Nancy's Travelblogue

... there isn't a train I wouldn't take, no matter where it's going. -- Edna St. Vincent Millay

Location: California, United States

Saturday, July 29, 2006


This series features great things to do in the Bay Area that cost little or no money.

One of the wonderful things about the Bay Area is our park and trail network that weaves its way through cities, along the coast, and out onto the EBMUD lands in the Bay Area hinterlands. Most trails and parks are well maintained, used but not crowded and the park staff even try to establish trailheads near public transportation.

The trail system that has intrigued me for the longest time is the San Francisco Bay Trail, a 400 mile trail which connects the shoreline of the San Francisco Bay and goes through 47 Bay Area cities. I've dreamed of walking this entire trail, bit by bit, and soaking up the wonder of this great body of water, also bit by bit.

Today was the first dayin fulfilling that dream. My good friend Vivian and I have decided to hike these 400 miles together, to walk and talk, spend more time together, and enjoy the fresh sea breeze. Today was the first leg of the trip, and we chose the Oyster Bay Trail (so marked on the map), an 8.5 mile walk along the bay shore from San Leandro to the Hayward Shoreline Interpretive Center off highway 92.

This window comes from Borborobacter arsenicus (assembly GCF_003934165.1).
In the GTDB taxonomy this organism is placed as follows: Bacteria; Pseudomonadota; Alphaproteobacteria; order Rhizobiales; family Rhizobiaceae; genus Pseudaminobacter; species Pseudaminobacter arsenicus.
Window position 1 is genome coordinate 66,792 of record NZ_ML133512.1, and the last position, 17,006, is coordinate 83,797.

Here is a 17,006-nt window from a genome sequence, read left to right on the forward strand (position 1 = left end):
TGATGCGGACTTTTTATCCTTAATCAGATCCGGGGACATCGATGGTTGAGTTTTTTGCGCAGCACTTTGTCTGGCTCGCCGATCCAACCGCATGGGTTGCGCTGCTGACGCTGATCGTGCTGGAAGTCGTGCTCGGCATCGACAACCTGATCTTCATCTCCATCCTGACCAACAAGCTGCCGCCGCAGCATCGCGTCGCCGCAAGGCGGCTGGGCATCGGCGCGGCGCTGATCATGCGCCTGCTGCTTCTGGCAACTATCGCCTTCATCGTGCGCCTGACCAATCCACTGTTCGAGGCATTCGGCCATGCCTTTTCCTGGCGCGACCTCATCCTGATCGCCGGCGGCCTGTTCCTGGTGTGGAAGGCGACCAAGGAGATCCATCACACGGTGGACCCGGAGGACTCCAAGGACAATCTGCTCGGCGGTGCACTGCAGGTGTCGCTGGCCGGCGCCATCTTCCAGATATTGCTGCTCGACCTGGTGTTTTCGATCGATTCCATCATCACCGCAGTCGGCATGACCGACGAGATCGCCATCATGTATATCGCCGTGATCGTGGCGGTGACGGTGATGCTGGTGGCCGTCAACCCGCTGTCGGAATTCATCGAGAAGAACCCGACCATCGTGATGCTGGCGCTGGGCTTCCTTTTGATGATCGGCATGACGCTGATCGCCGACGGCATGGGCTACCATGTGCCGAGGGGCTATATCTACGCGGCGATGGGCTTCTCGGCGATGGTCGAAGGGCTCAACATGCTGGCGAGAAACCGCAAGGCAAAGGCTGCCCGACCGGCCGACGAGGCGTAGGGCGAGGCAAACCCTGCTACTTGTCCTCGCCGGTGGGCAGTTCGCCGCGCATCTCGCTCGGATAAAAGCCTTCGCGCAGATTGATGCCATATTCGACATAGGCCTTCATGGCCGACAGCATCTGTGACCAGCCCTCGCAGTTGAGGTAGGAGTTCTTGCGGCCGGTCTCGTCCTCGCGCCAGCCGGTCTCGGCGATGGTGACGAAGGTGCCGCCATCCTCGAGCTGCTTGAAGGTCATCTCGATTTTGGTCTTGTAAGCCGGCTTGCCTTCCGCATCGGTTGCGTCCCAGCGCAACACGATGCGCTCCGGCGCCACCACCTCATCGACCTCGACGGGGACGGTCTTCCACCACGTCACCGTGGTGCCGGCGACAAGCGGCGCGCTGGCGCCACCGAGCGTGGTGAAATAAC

This shoreline was originally home to Ohlone Indians. Later, much later (1950s) it served as a landing for local commercial boats ferrying people and market goods from across the bay. In 1854 salt harvetsing began when the entrepreneur John Johnson leveed natural salt pools and created a salt empire which was purchased by Leslie Salt in the 1930s. This last acquisition comes into my personal memory, since my grandfather was friendly with one of the head hanchos of Leslie Salt (this was in the 50s!), and he enjoyed so much driving us around the red/pink/rose salt beds that were testimony to his friend's success.

And so it goes. But today I didn't want to think about history, cultural conflicts, environmental disasters. I just wanted to enjoy the sea breeze, the conversation with my friend, and to feel my body come alive with some serious activity.

I'm pooped right now, but in that wonderful knowing-you'll sleep-like-a-log-and-wake-up-refreshed way, and am headed for bed. But I'm all ready for the next leg of the trip. We need to get out maps out very soon!

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